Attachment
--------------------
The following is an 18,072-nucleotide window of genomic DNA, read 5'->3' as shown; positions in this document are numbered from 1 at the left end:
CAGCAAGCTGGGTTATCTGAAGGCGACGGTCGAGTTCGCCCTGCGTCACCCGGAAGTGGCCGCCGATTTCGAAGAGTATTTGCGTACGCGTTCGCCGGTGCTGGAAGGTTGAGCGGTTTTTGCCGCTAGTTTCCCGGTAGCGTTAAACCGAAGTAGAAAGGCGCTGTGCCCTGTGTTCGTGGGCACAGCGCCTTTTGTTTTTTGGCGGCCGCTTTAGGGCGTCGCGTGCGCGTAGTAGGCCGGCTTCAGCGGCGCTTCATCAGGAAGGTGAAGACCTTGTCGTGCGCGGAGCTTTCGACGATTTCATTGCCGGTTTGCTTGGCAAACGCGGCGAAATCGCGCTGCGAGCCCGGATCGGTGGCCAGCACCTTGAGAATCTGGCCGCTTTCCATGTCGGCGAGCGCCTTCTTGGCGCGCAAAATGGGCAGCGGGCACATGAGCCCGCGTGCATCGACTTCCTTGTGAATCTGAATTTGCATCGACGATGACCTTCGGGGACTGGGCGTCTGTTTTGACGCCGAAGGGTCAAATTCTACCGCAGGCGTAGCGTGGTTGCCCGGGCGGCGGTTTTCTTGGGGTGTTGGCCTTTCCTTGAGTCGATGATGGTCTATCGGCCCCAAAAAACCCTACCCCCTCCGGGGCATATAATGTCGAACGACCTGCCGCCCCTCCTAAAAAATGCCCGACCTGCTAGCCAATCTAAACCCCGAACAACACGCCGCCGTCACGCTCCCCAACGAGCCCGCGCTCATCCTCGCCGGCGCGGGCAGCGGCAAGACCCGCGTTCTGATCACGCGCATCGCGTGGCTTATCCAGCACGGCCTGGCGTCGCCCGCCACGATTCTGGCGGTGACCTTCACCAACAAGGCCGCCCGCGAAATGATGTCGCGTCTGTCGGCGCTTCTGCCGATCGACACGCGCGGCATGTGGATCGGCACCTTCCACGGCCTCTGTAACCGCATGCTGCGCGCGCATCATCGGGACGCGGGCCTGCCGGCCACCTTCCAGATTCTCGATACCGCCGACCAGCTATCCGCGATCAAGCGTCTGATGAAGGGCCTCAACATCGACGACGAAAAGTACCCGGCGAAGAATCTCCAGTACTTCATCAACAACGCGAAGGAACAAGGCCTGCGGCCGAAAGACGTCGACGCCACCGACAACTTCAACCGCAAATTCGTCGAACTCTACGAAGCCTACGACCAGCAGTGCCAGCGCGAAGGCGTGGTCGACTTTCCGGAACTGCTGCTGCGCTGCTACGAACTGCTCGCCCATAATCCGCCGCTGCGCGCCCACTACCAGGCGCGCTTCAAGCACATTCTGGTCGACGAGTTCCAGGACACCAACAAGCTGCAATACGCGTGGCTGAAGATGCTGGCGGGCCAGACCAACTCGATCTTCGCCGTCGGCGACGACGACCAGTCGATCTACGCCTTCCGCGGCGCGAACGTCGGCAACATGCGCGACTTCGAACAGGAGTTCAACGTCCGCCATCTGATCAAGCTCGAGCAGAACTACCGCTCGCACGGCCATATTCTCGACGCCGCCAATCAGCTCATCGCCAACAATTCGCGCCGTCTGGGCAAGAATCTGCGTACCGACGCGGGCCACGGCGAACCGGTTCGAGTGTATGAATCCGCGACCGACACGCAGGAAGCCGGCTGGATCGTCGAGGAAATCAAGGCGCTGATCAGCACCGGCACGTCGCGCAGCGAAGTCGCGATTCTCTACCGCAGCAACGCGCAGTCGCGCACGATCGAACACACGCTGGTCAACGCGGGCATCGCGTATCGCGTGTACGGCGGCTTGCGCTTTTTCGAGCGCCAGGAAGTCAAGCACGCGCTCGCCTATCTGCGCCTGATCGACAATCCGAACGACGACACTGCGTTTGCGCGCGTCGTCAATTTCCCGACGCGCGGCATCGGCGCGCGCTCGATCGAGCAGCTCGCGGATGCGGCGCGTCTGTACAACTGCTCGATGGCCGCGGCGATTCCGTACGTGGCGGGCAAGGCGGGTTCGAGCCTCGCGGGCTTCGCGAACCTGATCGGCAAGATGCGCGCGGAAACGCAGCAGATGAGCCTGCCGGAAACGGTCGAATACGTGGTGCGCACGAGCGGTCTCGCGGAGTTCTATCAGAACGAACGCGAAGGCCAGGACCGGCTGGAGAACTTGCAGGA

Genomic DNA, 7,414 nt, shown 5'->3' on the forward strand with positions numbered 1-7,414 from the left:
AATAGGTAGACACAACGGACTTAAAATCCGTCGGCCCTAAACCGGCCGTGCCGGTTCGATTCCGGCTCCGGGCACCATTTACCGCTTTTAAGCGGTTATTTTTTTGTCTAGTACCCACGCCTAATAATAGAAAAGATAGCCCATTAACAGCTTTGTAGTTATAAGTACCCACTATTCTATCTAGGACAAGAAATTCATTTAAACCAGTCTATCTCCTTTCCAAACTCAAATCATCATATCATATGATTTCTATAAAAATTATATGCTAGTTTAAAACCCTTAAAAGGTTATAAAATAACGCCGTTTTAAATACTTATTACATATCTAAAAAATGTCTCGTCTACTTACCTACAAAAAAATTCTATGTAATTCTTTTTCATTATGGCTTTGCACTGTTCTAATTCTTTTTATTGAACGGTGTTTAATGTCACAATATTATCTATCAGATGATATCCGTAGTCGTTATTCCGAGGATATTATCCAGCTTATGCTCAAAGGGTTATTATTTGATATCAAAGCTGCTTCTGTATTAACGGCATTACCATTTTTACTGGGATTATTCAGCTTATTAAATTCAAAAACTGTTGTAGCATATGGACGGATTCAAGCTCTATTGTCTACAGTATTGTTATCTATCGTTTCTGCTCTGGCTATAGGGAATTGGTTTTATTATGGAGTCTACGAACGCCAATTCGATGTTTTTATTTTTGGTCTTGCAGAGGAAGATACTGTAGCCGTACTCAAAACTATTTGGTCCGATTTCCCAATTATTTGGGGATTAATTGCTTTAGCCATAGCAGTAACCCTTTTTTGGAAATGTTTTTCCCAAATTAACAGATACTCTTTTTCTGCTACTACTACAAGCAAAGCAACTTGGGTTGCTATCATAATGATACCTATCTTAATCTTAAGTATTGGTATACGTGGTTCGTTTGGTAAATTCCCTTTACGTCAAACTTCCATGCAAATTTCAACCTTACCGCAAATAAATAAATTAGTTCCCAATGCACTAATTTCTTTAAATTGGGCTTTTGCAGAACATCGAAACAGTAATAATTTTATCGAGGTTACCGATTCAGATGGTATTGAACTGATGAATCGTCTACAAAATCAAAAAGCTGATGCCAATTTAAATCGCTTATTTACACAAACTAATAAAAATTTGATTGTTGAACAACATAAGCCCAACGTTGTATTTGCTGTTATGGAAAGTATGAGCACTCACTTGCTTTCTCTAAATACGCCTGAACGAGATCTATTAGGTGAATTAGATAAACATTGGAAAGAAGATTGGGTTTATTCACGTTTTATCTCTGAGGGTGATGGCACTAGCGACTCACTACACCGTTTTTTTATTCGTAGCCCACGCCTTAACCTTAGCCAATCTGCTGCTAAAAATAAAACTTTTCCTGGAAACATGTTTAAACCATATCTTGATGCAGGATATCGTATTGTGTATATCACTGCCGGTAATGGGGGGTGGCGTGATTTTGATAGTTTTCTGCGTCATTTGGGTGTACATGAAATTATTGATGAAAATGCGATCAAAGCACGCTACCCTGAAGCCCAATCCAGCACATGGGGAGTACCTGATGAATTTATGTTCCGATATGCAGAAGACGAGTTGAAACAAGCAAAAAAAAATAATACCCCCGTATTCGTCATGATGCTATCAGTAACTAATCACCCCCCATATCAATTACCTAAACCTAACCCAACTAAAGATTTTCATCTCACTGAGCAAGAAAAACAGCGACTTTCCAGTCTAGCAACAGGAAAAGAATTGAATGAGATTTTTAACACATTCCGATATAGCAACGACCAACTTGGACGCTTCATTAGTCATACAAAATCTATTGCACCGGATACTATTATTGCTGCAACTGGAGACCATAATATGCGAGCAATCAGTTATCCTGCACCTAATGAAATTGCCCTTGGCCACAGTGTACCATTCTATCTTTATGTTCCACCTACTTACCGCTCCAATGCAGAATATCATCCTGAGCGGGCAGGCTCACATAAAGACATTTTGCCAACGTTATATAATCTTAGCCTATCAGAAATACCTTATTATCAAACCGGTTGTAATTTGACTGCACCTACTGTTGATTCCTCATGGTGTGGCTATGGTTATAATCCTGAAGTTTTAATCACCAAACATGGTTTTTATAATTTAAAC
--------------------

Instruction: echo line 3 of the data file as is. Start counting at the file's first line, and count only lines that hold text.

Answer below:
Genomic DNA, 7,414 nt, shown 5'->3' on the forward strand with positions numbered 1-7,414 from the left: